Courtesy of the artist.
Some paintings require us to investigate their conceptual properties and political content, and others still their sheer, emotional power. Erwin Wuk asks us to consider the latter. Erwin Wuk describes his artwork as, “a service to the supernatural presence and as an offering of insight, healing and joy to other human beings.” This theme of the supernatural is apparent in Wuk’s work, as the colors of his piece seamlessly melt into each other, creating vivid movement and energy. Wuk’s paintings are exciting, abstract, and give off literally, an out of this world cosmic effect. Wuk’s work is typically created with acrylic on cardboard, giving the work a palpable texture, evoking an atmospheric quality.
Erin Wuk is seminal artist at the height of his career. He was born in Austria, and went on to graduate from the University of Applied Arts in Vienna, Austria. Wuk still lives and works in Vienna, however he has exhibited one man and group shows in Austria, Germany, Switzerland, Belgium and the United States.
In his color field painting titled “Divine Light,” Wuk uses bright colors that blend into each other across the canvas. This work resembles the setting sun, with bright purples, yellows, and oranges streaking throughout the evening sky. This work uses repetitive structures, eliminating identifiable imagery to promote abstraction. Through his refulgent use of color, Wuk draws on strong references to nature, as the bright hues travel across the canvas. These colors mix together to form an area of overlapping shades as more colors are introduced. There is vibrant energy in these overlapped areas, where the brightness meets to create spaces of darkness. Much as the day’s sky takes its turn into the night. Wuk states that he painted this work last summer. “It shows in a very intensive way my adoration of light. This is a light of being and awareness. This light is completely convinced of itself; beyond reason, intellect and doubt.”
Courtesy of the artist.
Wuk’s work places him as a direct descendant of this Color Field painting, as he innovates its techniques for the 21st century. Color Field painting came into prominence in the 1960s with artists like Mark Rothko, Barnett Newman and Helen Frankenthaler creating some of the most moving images of the time. This style of painting has its roots in the 19th century philosophy of the sublime. Edmund Burke referred to the sublime as a terror of unimaginable proportions. He considered “terror as producing an unnatural tension and certain violent emotions of the nerves; it easily follows, from what we have just said, that whatever is fitted to produce such a tension must be productive of a passion similar to terror, and consequently must be a source of the sublime, though it should have no idea of danger connected with it.” Wuk’s creates work that is has an otherworldly beauty, conjuring the majestic, and unearthly. This is an individual journey; the spectator is entering the world of the sublime.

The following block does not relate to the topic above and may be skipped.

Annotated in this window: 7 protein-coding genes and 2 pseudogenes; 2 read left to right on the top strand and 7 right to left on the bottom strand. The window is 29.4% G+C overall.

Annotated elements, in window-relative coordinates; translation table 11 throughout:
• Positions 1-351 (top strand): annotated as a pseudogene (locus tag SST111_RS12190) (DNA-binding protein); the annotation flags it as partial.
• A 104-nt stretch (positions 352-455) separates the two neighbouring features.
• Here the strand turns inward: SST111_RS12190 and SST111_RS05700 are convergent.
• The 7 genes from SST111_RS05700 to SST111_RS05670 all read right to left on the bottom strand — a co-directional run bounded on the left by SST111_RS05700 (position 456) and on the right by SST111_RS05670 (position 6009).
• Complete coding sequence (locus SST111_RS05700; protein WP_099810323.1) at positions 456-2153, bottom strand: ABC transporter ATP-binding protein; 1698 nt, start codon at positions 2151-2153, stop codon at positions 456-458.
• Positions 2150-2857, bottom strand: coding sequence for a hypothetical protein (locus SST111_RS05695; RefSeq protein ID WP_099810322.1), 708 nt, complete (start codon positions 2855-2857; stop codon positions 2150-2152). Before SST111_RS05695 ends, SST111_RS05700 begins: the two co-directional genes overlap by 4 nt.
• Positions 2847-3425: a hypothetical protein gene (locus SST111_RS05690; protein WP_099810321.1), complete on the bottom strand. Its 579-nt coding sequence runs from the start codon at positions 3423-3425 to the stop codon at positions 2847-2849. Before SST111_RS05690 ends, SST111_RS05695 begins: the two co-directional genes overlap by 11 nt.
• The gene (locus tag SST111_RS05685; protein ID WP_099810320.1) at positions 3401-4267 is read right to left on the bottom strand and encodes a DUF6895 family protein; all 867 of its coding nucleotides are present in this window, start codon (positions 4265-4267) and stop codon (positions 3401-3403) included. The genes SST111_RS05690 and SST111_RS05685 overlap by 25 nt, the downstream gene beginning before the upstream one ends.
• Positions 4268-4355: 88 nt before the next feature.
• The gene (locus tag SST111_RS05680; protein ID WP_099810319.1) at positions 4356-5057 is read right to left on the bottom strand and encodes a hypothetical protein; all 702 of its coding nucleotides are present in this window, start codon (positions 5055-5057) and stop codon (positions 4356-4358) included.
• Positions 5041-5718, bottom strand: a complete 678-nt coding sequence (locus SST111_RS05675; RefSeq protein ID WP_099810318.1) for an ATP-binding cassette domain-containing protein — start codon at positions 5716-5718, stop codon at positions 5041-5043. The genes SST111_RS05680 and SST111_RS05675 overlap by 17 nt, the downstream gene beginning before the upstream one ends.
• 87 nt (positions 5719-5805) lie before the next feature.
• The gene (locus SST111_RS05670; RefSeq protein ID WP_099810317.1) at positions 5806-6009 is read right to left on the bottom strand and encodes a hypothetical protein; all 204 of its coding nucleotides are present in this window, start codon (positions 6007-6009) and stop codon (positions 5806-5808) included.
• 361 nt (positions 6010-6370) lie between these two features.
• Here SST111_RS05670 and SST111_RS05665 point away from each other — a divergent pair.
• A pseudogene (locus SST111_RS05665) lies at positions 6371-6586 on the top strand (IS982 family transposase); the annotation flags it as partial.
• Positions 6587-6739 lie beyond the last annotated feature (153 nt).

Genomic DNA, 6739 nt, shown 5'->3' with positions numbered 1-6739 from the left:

In Wuk’s work titled “When NO-thing Becomes SOME-thing,” he presents land and sky. The blue sky is intersected by earthy hues of land, creating a spiritual collection of color. These shallow intersections of color organically stretch across the entire canvas, highlighting the contrast of light and dark that forms in nature. This work highlights color field paintings’ tendency to suggest figure and ground are one, and that the field of the picture is infinite. There is no form to stand out against a background – these realms are all connected. As these colors create masses of land and sky, a texture is introduced to add a distinctive quality to the work. The sky is smooth, while the land is rough and tangible, creating a sense of physicality to the work. As the color is strewn across the canvas, the darkest area is also the heaviest, where the most tension collects.
Wuk’s work was recently included in Broadway Gallery’s latest exhibit, a project that pays tribute to the format of a salon hanging and focuses on the significance of exhibiting a variety of works in a pluralistic art world. Wuk’s work stood out to me as transcendent – at first his pieces look light and airy, but also carry a rough texture and sublime weight.